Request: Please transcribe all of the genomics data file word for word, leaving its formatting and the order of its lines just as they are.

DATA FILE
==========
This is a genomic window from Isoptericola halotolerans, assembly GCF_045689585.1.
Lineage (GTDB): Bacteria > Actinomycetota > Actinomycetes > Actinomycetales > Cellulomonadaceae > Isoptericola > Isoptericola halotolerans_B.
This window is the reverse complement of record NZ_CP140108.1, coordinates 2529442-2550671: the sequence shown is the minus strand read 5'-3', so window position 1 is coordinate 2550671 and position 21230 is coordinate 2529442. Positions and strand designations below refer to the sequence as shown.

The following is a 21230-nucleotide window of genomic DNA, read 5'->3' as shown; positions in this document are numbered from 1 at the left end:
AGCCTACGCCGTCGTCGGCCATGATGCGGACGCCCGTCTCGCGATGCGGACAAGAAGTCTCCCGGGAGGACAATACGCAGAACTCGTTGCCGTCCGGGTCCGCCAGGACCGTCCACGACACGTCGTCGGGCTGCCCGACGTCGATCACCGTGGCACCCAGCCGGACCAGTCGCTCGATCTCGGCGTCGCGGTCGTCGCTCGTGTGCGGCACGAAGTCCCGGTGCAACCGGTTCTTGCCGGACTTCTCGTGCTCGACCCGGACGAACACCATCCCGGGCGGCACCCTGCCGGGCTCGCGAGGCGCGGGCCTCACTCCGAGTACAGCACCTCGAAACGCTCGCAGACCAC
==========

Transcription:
This is a genomic window from Isoptericola halotolerans, assembly GCF_045689585.1.
Lineage (GTDB): Bacteria > Actinomycetota > Actinomycetes > Actinomycetales > Cellulomonadaceae > Isoptericola > Isoptericola halotolerans_B.
This window is the reverse complement of record NZ_CP140108.1, coordinates 2529442-2550671: the sequence shown is the minus strand read 5'-3', so window position 1 is coordinate 2550671 and position 21230 is coordinate 2529442. Positions and strand designations below refer to the sequence as shown.

The following is a 21230-nucleotide window of genomic DNA, read 5'->3' as shown; positions in this document are numbered from 1 at the left end:
AGCCTACGCCGTCGTCGGCCATGATGCGGACGCCCGTCTCGCGATGCGGACAAGAAGTCTCCCGGGAGGACAATACGCAGAACTCGTTGCCGTCCGGGTCCGCCAGGACCGTCCACGACACGTCGTCGGGCTGCCCGACGTCGATCACCGTGGCACCCAGCCGGACCAGTCGCTCGATCTCGGCGTCGCGGTCGTCGCTCGTGTGCGGCACGAAGTCCCGGTGCAACCGGTTCTTGCCGGACTTCTCGTGCTCGACCCGGACGAACACCATCCCGGGCGGCACCCTGCCGGGCTCGCGAGGCGCGGGCCTCACTCCGAGTACAGCACCTCGAAACGCTCGCAGACCAC